“How are we for analgesics?” asked Mona, returning unwillingly from sleep. The day nurse just shook her head wearily. At eye level, a near-transparent lizard walked its deliberate way across the wall.

“It’s hot today,” said Mona to reassure herself. She always felt ill at ease when no one was saying anything. The day sister nodded and slowly freed the clip that fastened her cap to her hair.


The boy who had had the amputation was screaming. Mona knew it would be a demanding shift. There were few opiates and they needed to be thrifty with them. The duty doctor was asleep and wouldn’t thank her for waking him when it wasn’t a matter of life and death. He had had a difficult day, had been working on the front lines, and if he didn’t get at least a bit of sleep, he wouldn’t be able to look after anyone at all. But Mona could cope alone. She was sufficiently experienced.

She glanced at the card hanging at the end of the bed. The boy was called Adam. He had prominent cheekbones, typical of the people from the mountain tribes. His wound was oozing blood and needed a new dressing. The boy let out a groan and looked in her direction, but his eyes were blurred with pain and it was clear that he couldn’t see her at all. His face was speckled with beads of sweat. Mona heaved a sigh and laid a fresh compress on the boy’s forehead. He extended a hand towards her. She let him touch her and his fingers intertwined unexpectedly with hers. His hand was hot and seized by fever.

“Everything will be fine, Adam,” said Mona soothingly.

“It hurts so much,” he groaned.

Mona nodded. Yes, I know, everyone here at the hospital knows how much it hurts. “Help me.”

How could she explain to him that the key to the near-empty opiates cabinet was with the duty doctor, who was currently fast asleep?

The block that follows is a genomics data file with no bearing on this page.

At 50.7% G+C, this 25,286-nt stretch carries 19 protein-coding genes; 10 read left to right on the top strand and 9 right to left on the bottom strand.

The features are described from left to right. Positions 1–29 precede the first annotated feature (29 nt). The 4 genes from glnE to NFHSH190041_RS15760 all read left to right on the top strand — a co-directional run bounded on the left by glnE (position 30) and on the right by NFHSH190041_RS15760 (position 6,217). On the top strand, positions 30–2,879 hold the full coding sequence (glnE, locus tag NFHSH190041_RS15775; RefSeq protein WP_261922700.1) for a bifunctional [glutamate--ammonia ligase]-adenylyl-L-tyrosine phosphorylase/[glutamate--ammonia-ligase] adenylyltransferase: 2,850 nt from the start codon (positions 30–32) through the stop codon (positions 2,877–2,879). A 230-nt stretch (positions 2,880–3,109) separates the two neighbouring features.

“It’s a disgrace,” uttered an older man from the next bed. He raised himself slightly on one elbow. “These boys risk their lives, they fight bravely for you too! They lose a leg, if not their whole lives. And you leave him to suffer like an animal! A disgrace!”

“Quiet please,” Mona hissed at him. “You’ll wake the other patients.”

Under her cap her forehead wrinkled. She extracted a thermometer from her breast pocket and glanced at it closely. Then she slipped it gently under the boy’s armpit.

“Thirsty,” groaned the boy.

Mona snuck into the doctor’s room, a little cubby-hole containing a table, a squeaky chair and, against the wall, a scuffed hospital bed. The smell of almond blossom carried in through the part-open window. Dr Kamran was asleep with his face to the wall and was whiffling noisily. The keys were on the table so there would be no great drama. Mona would simply need to lift them gently so that the metal didn’t jangle.

“What’re you up to? Stealing?” mumbled Dr Kamran quietly. His voice was still husky with sleep.

“I need sedatives for the boy who’s had the amputation,” sighed Mona wearily. She knew there was no longer a chance of sneaking back out of this one.

Dr Kamran beckoned her over with his hand and she went slowly. He got up from the bed and, in the half light of the doctors’ room, fastened himself around her from behind like an amoeba. Mona observed the cockroach that was scurrying across the wall of the room. She was unheeding of the lascivious hands that groped her breasts, belly and crotch. She was pleased that she couldn’t see Dr Kamran’s face; that she couldn’t see the huge callus in the middle of his forehead.